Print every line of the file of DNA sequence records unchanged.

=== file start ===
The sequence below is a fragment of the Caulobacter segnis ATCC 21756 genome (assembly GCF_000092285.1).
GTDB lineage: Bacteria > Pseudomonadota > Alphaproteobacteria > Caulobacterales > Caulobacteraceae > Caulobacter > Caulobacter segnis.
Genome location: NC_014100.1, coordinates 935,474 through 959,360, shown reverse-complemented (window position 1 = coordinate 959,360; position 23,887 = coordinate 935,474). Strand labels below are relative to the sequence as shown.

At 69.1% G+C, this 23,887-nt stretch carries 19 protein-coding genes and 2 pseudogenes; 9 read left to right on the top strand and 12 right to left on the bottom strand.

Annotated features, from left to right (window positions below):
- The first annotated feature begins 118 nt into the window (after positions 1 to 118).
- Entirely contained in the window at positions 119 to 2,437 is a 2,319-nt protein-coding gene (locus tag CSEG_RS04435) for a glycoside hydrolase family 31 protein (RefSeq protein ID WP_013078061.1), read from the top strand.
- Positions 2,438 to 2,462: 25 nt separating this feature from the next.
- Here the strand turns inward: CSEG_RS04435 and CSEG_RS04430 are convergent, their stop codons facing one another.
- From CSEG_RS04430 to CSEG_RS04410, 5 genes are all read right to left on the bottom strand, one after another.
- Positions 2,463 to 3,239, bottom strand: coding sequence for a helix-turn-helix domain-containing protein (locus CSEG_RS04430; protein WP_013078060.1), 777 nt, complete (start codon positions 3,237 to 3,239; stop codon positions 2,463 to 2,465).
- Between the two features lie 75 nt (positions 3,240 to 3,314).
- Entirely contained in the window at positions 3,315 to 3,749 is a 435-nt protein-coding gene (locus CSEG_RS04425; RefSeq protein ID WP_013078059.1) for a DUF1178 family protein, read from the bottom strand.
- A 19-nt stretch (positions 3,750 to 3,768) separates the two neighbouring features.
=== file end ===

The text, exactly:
The sequence below is a fragment of the Caulobacter segnis ATCC 21756 genome (assembly GCF_000092285.1).
GTDB lineage: Bacteria > Pseudomonadota > Alphaproteobacteria > Caulobacterales > Caulobacteraceae > Caulobacter > Caulobacter segnis.
Genome location: NC_014100.1, coordinates 935,474 through 959,360, shown reverse-complemented (window position 1 = coordinate 959,360; position 23,887 = coordinate 935,474). Strand labels below are relative to the sequence as shown.

At 69.1% G+C, this 23,887-nt stretch carries 19 protein-coding genes and 2 pseudogenes; 9 read left to right on the top strand and 12 right to left on the bottom strand.

Annotated features, from left to right (window positions below):
- The first annotated feature begins 118 nt into the window (after positions 1 to 118).
- Entirely contained in the window at positions 119 to 2,437 is a 2,319-nt protein-coding gene (locus tag CSEG_RS04435) for a glycoside hydrolase family 31 protein (RefSeq protein ID WP_013078061.1), read from the top strand.
- Positions 2,438 to 2,462: 25 nt separating this feature from the next.
- Here the strand turns inward: CSEG_RS04435 and CSEG_RS04430 are convergent, their stop codons facing one another.
- From CSEG_RS04430 to CSEG_RS04410, 5 genes are all read right to left on the bottom strand, one after another.
- Positions 2,463 to 3,239, bottom strand: coding sequence for a helix-turn-helix domain-containing protein (locus CSEG_RS04430; protein WP_013078060.1), 777 nt, complete (start codon positions 3,237 to 3,239; stop codon positions 2,463 to 2,465).
- Between the two features lie 75 nt (positions 3,240 to 3,314).
- Entirely contained in the window at positions 3,315 to 3,749 is a 435-nt protein-coding gene (locus CSEG_RS04425; RefSeq protein ID WP_013078059.1) for a DUF1178 family protein, read from the bottom strand.
- A 19-nt stretch (positions 3,750 to 3,768) separates the two neighbouring features.